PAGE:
Next time I should finally have a working example of openNI working with Ogre3D through XCode as a distributable application.
I might be using Ogre3D as a rendering tool for a kinect project. Ive used it on windows and linux a couple of years ago but not mac os x 10.6.8. Here is how to build from source with XCode.
- Download 1.7.4 source for linux/os x and dependancies http://www.ogre3d.org/download/source
- Follow ogre_src_v1-7-4/BuildingOgre.txt. The pre-built dependancies were enough for me.
- Open Ogre xcode project created by cmake in the new build directory
- I noticed in one of the cmake file I looked at “# CMake 2.8.2 has a bug that creates unusable Xcode projects when using ARCHS_STANDARD_32_BIT” … so make sure make only for 64 bit.
- If not all the targets build in one go, then build them individually starting with ogre main.
- The samples are built as libraries kept in lib, and the demo application is in bin.
I havent posted anything in ages! So many half finished projects!
Anyway, I have a kinect project to work on for somebody. I have had a kinect for ages and got libfreekinect working but never really did anything with it. Since then OpenNI released a whole framework that provides things such has skeleton and gesture tracking. Thats a whole lot of work done for you for free!
This instructions for installation etc… on Mac OS X can be found here http://developkinect.com/resource/mac-os-x/install-openni-nite-and-sensorkinect-mac-os-x. You will need to have macports up and running and be familiar on how to install applications from it. This is easy to find on google.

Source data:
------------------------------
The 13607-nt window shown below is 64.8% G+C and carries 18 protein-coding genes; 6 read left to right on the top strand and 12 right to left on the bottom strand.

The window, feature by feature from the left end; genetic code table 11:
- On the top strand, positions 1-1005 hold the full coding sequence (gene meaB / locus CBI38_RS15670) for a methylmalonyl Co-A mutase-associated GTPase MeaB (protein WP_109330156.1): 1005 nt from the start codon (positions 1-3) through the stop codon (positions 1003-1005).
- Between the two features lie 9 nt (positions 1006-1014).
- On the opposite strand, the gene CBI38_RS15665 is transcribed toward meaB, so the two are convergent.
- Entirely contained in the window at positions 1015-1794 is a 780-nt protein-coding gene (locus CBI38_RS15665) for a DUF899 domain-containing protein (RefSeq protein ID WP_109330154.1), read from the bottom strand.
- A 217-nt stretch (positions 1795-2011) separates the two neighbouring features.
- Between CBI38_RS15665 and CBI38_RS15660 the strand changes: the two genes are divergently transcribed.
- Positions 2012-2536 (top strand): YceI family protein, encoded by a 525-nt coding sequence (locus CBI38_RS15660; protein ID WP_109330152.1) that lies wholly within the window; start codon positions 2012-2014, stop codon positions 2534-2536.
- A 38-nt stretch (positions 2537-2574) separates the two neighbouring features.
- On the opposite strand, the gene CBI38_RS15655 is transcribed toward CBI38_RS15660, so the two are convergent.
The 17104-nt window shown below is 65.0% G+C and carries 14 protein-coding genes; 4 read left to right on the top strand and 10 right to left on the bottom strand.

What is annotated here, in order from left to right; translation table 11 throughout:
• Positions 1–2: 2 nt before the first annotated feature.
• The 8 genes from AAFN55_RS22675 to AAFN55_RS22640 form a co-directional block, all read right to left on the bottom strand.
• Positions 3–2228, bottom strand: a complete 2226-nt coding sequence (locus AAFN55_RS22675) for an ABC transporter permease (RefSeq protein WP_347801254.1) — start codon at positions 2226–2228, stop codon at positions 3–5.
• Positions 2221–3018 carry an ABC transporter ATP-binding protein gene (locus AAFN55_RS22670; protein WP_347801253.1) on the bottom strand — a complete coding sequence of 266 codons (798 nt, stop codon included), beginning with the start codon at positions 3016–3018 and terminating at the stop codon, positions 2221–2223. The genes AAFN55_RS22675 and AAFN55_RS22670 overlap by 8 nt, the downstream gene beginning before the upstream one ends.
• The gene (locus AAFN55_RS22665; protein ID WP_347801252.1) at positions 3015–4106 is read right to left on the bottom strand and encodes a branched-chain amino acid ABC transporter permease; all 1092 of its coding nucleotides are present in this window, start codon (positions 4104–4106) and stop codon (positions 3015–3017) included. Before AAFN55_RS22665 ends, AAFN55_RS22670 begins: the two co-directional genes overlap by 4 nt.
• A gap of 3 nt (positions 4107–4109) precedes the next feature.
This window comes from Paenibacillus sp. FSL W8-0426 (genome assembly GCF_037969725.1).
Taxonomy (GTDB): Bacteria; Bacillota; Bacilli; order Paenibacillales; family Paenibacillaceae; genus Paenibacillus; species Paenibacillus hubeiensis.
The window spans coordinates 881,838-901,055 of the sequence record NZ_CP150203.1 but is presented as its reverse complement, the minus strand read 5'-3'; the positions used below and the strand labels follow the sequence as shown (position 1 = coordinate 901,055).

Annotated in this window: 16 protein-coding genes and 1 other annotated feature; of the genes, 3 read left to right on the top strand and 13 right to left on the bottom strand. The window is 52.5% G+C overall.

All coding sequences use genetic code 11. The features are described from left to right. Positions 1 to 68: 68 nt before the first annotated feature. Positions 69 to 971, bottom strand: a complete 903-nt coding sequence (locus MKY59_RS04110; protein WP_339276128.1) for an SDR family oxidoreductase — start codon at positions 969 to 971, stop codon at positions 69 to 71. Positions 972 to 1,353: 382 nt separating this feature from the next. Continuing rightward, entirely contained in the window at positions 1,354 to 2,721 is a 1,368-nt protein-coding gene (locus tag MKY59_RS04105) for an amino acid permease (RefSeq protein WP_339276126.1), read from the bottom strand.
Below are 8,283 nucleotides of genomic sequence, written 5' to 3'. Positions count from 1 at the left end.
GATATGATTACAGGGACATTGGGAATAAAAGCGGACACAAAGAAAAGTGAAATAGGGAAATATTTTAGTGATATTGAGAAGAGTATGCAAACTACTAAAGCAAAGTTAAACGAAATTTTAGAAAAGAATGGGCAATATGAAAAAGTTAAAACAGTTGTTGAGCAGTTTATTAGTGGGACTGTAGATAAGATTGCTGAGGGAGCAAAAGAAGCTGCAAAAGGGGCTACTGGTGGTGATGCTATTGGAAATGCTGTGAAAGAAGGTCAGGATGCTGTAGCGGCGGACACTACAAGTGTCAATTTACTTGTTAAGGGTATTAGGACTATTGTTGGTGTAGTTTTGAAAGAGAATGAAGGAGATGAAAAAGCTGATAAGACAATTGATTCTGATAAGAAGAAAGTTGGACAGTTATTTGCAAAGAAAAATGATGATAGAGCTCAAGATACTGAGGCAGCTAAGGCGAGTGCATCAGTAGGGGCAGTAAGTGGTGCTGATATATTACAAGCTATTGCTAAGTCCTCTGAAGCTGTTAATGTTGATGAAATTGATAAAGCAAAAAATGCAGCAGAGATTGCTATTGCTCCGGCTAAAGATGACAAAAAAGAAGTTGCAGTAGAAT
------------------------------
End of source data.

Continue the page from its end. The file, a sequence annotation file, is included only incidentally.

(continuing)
Its worth noting that to get this to run on OS X you need to install a separate driver that is not provided by OpenNI. I thought I had done this, but when I ran any examples i got the error “cannot find port” or something like that. So after installing it a second time all the examples ran. It is all well and good getting the samples running but you need to be able to manipulate them to shape it in to your own work. So, to an IDE!
I had a quick look at using eclipse, for the more cross platform friendly building but I havent got it to work yet. Its only a linking issue cause by OS X frameworks, so shouldn’t take much longer. In the mean time here is house to get it working in XCode. Again someone has already done it for me http://davidbliss.com/getting-up-and-running-with-openni-and-nite-o. I was focussing my attention on the UserTracker example so copied the source in to a new XCode project and followed the methods provided by the previous link. Alas, it did not quite work. The linker could not find /usr/lib/libXnVFeatures.dylib, so rename it to /usr/lib/libXnVFeatures_1_5_2.dylib, or create a dynamic link to /usr/lib/libXnVFeatures_1_5_2.dylib, and the same for /usr/lib/libXnVHandGenerator_1_5_2.dylib. Everything now compiles.